It's Christmas here in Australia. I took Jake for a walk in the afternoon. The sky was grey and the humidity was stifling. It's been about an hour since then and there is a thunderstorm raging outside. Rumbling, rolling, raining. There is nothing in this world I enjoy more than lightning and thunder (except maybe Disneyland...maybe).
I sat down a few weeks ago to write Christmas Cards and only finished half of them. Now I'm stuck with about 12 stamps for the US at $2.25 a piece. Maybe I'll send the cards late, or maybe I'll keep them and see if I can't send a postcard from Europe to the US with an Australian stamp. I'd so much rather send a letter or a card to tell someone I care.
The reason I stopped midway through my card writing this season was because on my list of recipients was "Grandma?". I wasn't sure she would make it to Christmas and the thought of that stopped me cold. I couldn't muster another card, another "Merry Christmas and Happy New Year". Every time I saw "Grandma?" I'd stop and start to reminisce.
When I was 10-years-old, my parents (who I will forever forward refer to as "my folks") were traveling around the US. My father was interviewing for a job, which he'd eventually get in Florida. It was winter and they placed me in Cleveland (my city of birth...and theirs too for that matter). For a few weeks, I stayed with my Grandmother and Grandfather. I remember playing Lego (it was a ranch scene, with horses). I remember waiting at a snowy bus stop with my Grandmother before heading off to school. I remember giving my Grandma hell about something, though now I can't remember what. I just know that I was sitting on the stairs, which ran from the bedrooms upstairs into the living room. I refused to move. I remember wondering why I never saw anyone use these stairs (they all used the other set from upstairs to the dining room). It distracted me from my resolve and before I knew it, Grandma was winning the argument. She was a strong woman and wasn't going to give in to whatever my demands were. I'm sure she made me cinnamon toast for breakfast one of those days, cut diagonally. At night, we'd watch a movie and she'd make popcorn on the stove. She'd always add Jujubees to the bowl of popcorn for a secret surprise. In the dark, you never knew what flavour you were going to get.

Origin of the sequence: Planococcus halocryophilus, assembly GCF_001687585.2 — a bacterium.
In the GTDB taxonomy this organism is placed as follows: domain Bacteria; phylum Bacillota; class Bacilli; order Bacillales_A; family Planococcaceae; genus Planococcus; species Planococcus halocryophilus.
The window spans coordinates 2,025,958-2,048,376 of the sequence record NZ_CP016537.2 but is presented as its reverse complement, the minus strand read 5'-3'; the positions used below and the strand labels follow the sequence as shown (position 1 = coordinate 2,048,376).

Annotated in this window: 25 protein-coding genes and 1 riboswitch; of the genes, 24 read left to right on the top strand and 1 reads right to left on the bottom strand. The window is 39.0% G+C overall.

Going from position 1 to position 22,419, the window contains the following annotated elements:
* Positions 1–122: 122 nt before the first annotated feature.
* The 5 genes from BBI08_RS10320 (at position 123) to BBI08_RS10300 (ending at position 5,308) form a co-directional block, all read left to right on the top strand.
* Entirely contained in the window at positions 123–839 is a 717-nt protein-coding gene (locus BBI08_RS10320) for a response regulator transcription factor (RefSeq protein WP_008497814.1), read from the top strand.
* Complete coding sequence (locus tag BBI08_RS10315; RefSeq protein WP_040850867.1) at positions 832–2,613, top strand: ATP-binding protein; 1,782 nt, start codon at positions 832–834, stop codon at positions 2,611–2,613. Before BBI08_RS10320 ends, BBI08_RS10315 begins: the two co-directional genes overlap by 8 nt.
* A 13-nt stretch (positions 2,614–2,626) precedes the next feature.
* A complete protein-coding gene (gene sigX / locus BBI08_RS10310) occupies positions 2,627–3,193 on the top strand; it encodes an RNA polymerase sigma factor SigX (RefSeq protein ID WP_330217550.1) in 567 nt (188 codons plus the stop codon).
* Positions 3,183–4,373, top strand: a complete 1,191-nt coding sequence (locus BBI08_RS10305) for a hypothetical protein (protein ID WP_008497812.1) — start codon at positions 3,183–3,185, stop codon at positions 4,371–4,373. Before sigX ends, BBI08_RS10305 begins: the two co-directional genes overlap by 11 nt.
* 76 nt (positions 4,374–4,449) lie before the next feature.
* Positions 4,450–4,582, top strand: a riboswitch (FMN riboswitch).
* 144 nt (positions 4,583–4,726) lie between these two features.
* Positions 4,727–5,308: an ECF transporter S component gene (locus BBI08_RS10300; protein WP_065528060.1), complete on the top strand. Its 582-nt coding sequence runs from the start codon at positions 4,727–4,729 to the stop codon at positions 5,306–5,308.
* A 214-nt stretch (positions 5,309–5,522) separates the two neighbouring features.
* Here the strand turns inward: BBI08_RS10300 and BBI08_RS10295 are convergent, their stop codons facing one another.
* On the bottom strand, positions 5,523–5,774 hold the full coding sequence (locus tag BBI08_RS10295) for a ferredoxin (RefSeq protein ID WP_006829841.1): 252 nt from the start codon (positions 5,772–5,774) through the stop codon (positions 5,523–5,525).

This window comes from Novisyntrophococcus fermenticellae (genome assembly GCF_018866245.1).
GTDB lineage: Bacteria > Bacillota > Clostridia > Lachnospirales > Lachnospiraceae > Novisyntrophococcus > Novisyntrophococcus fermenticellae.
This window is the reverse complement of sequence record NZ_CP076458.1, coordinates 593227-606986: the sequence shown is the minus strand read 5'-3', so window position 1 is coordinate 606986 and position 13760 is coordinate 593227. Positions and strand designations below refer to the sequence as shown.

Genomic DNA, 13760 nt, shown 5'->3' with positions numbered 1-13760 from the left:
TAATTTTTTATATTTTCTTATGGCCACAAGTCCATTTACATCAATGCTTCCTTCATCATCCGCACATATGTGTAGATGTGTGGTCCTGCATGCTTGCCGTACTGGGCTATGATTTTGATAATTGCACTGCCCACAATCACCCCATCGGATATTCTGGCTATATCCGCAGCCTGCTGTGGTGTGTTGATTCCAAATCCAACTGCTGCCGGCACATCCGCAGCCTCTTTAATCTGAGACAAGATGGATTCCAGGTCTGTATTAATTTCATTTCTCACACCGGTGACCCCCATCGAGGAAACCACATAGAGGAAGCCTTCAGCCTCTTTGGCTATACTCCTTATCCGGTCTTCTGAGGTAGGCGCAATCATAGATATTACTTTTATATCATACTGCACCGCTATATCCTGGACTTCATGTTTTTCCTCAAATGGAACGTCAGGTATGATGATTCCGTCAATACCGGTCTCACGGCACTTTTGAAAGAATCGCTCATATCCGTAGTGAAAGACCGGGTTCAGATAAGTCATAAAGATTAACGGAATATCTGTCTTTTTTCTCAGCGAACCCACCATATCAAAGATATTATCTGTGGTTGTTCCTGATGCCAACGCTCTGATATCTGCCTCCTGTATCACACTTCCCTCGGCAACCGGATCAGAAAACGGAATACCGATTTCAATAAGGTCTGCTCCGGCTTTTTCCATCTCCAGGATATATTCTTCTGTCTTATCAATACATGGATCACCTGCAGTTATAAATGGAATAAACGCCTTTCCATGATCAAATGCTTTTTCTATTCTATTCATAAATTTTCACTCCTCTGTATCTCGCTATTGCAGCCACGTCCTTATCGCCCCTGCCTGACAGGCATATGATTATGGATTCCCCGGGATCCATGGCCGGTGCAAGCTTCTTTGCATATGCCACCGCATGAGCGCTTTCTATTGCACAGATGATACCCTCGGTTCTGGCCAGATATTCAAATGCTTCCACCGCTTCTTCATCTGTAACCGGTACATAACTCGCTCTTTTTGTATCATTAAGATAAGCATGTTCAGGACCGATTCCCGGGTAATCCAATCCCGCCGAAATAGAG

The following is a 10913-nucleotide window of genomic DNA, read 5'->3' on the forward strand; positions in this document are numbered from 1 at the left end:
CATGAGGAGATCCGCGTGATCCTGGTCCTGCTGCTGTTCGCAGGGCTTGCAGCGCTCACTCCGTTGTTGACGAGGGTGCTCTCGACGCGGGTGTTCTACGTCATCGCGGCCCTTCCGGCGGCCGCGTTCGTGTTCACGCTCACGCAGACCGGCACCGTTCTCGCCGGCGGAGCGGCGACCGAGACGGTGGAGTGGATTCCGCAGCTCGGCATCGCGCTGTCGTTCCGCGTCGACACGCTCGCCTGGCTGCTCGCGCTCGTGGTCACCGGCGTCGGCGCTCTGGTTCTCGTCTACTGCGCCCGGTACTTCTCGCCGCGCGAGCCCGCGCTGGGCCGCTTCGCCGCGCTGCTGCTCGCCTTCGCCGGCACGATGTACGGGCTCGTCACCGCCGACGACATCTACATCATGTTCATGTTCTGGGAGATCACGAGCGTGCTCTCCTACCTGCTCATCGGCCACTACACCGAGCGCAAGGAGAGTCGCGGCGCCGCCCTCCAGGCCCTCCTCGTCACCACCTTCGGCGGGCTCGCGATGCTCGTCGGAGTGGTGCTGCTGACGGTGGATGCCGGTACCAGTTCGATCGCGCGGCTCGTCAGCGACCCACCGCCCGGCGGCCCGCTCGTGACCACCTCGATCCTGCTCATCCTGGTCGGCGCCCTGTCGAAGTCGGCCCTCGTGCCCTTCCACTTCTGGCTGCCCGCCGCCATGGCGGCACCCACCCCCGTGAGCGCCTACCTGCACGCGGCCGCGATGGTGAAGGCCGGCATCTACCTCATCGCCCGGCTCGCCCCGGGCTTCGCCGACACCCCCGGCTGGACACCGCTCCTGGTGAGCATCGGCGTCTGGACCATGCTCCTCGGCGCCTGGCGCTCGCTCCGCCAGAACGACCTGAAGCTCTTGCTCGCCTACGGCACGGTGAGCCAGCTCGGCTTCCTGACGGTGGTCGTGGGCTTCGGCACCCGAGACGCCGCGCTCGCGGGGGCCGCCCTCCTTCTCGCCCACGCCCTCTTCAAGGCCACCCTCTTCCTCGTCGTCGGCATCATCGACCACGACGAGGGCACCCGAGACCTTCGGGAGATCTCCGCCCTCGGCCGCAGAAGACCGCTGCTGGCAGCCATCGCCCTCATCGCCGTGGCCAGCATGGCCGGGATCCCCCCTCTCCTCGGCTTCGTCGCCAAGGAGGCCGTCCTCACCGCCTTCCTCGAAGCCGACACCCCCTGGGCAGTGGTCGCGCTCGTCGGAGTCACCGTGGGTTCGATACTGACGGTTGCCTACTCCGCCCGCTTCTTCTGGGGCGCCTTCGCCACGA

I couldn't help but think of the audio tapes she sent me when we'd first moved out of Cleveland. I listened to one a few years ago. She said that she was so glad we could keep in touch this way. Hear each other's voices. At one point, she said that my Uncle (a musician - excellent guitarist) and my Grandfather were working on a song. She wasn't sure how it was progressing but she'd let me hear a little. The next thing on the tape was a Neil Diamond song she'd spliced in. "I don't know. It's ok. They're still working on it," she said. Always the comedienne.
Once, when I was very little, probably 5 or 6, she got an old reel-to-reel and played me a video. I remember she set it up in the closet because it was daytime and that was the darkest place we could find. She said something like, "This is your Grandfather and I before we had children." And flying across the sky were these figures, spinning and soaring between trapezes. I couldn't believe my eyes. What amazing skill they had. I looked at Grandma and believed her, but of course I later learned it was The Flying Wallendas. Always the kidder.
No matter where we moved, or where I moved when I was old enough to live on my own, Grandma would send me a Christmas Card. She'd tell me that she loved me and was proud of me. The card would be short and sweet and at the bottom she'd write xoxoxo and draw two figures. Just stick figure heads. One of my Grandma and one of my Grandpa (with a hat). When he passed away, probably close to 10 years ago now, she stopped the drawings, but always signed with love xoxoxo.
I will not be getting a Christmas card from my Grandma this year. She passed away on December 17th. The last of my grandparents. The only grandparent I felt that I got to know. I'll speak for myself, though I think the whole family would agree, the way my grandmother slowed down and passed away was the most anyone could hope for. Of course, I wasn't there but I kept in contact with her and those around her. She went from living on her own, to living with my Aunt, to living in a Nursing Home. From getting out and about, to staying in her room, to staying in her bed. From talking with everyone, to sleeping most of the time, to stepping over. Out of this world and into the next.
Though I miss her, I am not sad this Christmas. I know she's up there at a big birthday party in Heaven. That Jesus invited all his friends to celebrate and enjoy everything. I hope that my grandma is young again and dancing her heart out. Maybe that's what the lightning and thunder are about today. They're really partying up a storm in Heaven.
I love you Grandma. Merry Christmas.